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America shouldn’t trust Saudi Arabia with nuclear technology

Khashoggi’s Killing Should Be a Nuclear Red Flag,  The Saudis can’t be trusted to enrich uranium and reprocess spent fuel. WSJ, By Jamie Fly and Henry Sokolski,Oct. 28, 2018 If the Saudi government’s prevarications about Jamal Khashoggi’s murder teach us anything, it should be that there are limits to how far the U.S. can trust Riyadh. In particular, America shouldn’t trust Saudi Arabia with nuclear technology……….

the risk of regime change if there is nuclear power in Saudi Arabia. Nuclear reactors operate for 40 years or more and are far more dangerous than any conventional arms sales. In the 1970s, the U.S. considered selling the shah of Iran 23 reactors. That would have been a colossal mistake. Saudi officials, including Crown Prince Mohammed bin Salman, have publicly threatened to violate the Kingdom’s Nuclear Nonproliferation Treaty commitment not to acquire nuclear weapons if they believe Iran is acquiring them. The U.S. has never negotiated a nuclear cooperation agreement with a country threatening to get nuclear weapons.

The United Arab Emirates, a Saudi neighbor and ally, agreed to allow intrusive international nuclear inspections and to forgo enriching uranium and reprocessing spent fuel as part of its 2009 nuclear cooperation agreement with Washington. Riyadh has refused to make such pledges.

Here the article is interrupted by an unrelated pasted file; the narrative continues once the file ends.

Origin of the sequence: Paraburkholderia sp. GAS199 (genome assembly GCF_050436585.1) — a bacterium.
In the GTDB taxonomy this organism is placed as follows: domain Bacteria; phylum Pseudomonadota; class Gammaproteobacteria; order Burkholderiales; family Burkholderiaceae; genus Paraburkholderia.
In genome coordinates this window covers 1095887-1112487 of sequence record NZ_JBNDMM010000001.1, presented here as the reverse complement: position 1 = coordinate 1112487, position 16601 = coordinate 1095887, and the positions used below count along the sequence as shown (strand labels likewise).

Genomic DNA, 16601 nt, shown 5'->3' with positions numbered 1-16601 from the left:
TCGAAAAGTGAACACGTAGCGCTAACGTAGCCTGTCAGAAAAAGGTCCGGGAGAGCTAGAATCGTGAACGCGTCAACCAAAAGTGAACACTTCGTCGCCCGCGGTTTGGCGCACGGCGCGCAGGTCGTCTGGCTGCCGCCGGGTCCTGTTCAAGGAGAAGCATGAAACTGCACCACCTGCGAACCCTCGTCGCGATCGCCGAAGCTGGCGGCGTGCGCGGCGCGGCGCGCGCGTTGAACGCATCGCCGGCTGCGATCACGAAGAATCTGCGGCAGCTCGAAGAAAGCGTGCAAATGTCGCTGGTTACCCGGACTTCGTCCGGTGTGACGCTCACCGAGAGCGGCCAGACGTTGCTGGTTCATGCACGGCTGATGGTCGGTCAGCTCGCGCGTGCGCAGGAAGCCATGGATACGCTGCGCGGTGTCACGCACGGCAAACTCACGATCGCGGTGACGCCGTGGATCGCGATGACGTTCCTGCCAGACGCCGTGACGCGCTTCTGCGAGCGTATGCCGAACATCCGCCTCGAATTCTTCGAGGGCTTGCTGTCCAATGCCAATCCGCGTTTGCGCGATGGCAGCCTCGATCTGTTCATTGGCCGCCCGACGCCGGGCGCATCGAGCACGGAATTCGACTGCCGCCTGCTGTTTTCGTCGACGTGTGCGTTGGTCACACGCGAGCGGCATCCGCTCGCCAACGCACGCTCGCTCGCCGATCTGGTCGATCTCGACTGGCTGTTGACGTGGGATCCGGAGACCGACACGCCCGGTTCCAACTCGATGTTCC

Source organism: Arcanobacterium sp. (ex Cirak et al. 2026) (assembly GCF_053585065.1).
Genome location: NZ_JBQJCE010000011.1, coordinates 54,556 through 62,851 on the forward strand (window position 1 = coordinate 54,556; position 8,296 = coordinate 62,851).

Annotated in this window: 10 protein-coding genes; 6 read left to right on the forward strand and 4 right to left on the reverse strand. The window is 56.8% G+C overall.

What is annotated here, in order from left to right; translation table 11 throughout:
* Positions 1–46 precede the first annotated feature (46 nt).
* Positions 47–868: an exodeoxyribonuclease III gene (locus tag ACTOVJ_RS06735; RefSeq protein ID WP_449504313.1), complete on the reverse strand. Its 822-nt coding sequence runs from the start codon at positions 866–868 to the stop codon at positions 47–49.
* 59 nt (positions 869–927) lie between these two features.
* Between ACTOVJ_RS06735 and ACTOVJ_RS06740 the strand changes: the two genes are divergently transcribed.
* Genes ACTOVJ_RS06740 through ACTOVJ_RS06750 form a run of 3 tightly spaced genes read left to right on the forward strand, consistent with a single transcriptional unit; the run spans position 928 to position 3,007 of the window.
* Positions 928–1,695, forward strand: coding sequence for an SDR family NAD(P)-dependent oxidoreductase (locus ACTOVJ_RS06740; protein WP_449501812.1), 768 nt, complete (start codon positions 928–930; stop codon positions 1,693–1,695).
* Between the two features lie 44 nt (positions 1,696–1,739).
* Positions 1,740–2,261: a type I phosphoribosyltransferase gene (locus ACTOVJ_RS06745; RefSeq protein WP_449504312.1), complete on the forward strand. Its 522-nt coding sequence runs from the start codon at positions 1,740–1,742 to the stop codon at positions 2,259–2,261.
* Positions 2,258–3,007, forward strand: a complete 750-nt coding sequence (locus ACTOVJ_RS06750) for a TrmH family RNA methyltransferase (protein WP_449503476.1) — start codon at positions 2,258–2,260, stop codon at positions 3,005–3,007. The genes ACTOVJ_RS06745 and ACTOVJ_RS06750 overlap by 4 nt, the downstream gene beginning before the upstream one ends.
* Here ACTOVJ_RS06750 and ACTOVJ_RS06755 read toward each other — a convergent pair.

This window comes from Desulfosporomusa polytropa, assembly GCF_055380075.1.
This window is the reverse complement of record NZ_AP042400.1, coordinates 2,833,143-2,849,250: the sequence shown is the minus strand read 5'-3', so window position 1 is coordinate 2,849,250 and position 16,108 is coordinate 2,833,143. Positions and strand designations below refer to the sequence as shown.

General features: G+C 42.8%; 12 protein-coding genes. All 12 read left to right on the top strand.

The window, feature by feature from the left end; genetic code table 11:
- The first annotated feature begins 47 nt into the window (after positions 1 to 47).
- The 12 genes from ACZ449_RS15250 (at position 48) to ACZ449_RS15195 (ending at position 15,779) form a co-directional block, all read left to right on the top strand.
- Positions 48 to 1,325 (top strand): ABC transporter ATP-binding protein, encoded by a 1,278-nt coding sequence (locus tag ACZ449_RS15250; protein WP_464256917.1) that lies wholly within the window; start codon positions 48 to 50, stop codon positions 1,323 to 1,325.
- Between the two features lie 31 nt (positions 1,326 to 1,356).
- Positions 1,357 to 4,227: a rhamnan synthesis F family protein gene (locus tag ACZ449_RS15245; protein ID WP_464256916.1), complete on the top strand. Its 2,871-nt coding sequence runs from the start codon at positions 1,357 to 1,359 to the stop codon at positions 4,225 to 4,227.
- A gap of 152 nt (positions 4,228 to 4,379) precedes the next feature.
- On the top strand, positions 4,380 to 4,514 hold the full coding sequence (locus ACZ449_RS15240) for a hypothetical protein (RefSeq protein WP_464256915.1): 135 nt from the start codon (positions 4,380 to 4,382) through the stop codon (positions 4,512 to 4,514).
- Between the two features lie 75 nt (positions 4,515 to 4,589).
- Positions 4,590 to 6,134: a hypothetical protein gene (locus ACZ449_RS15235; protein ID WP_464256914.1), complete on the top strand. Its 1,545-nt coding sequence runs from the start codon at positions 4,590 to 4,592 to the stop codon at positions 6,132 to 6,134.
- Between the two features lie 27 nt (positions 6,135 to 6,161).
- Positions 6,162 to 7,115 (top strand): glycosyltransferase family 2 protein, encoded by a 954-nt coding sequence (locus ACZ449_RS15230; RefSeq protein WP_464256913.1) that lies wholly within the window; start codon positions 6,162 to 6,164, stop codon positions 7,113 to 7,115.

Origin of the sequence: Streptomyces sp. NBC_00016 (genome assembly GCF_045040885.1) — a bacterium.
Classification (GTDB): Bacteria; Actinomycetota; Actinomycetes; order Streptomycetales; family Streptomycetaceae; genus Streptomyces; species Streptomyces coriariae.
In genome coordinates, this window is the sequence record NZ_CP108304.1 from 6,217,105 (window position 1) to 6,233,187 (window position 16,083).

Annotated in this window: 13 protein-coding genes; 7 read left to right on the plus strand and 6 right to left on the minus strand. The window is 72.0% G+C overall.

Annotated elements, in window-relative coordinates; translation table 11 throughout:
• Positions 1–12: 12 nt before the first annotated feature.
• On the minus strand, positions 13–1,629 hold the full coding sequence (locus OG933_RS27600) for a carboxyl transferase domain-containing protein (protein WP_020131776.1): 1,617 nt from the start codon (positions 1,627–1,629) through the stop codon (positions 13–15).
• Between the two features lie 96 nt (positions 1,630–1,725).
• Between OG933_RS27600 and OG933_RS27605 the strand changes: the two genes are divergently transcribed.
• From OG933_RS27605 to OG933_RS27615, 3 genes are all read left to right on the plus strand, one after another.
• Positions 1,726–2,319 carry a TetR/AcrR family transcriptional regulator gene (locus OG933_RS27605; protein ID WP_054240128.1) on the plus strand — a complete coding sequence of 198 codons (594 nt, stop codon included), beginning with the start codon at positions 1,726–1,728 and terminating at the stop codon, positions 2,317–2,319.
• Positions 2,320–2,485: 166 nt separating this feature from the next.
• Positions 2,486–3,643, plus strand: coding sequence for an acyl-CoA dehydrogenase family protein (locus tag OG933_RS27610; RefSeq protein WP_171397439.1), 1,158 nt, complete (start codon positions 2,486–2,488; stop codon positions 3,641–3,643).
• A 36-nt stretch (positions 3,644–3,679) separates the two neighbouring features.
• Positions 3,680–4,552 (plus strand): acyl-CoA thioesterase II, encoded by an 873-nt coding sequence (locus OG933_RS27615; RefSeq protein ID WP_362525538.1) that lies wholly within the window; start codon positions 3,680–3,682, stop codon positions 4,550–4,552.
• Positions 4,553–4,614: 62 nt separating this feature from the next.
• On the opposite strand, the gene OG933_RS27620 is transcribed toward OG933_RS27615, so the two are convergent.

Enriching and reprocessing could bring Riyadh within weeks of making bombs. It is unclear if the administration is intent on pressing the Saudis on this point……..

After Saudi Arabia’s kidnapping last year of Lebanese Prime Minister Saad Hariri, its bungling of the war in Yemen, its erratic diplomatic moves against Canada, its continued jailing of human-rights activists, and now the killing of Khashoggi, Washington must demand more. This regime can’t be trusted with nuclear technology. Concluding a nuclear cooperation agreement to Riyadh’s liking would undermine the Trump administration’s effort to reverse the nuclear concessions President Obama made to Iran and set a dangerous precedent in the region.

Any negotiations regarding a U.S.-Saudi nuclear cooperation agreement should be halted. If the Trump administration refuses to do this, Congress should make clear, as part of its broader response to the Khashoggi killing, that any agreement submitted for review will be blocked.

This episode should serve as a reminder that unreliable proxies are no substitute for American leadership. A Reaganesque approach to Iran requires the fortitude to stand up for what is right, be it on nonproliferation or human rights, whether it involves friend or foe.

Mr. Fly is a senior fellow of the German Marshall Fund of the United States. Mr. Sokolski is executive director of the Nonproliferation Policy Education Center and author of “Underestimated: Our Not So Peaceful Nuclear Future.”


October 29, 2018 - Posted by | politics international, Saudi Arabia

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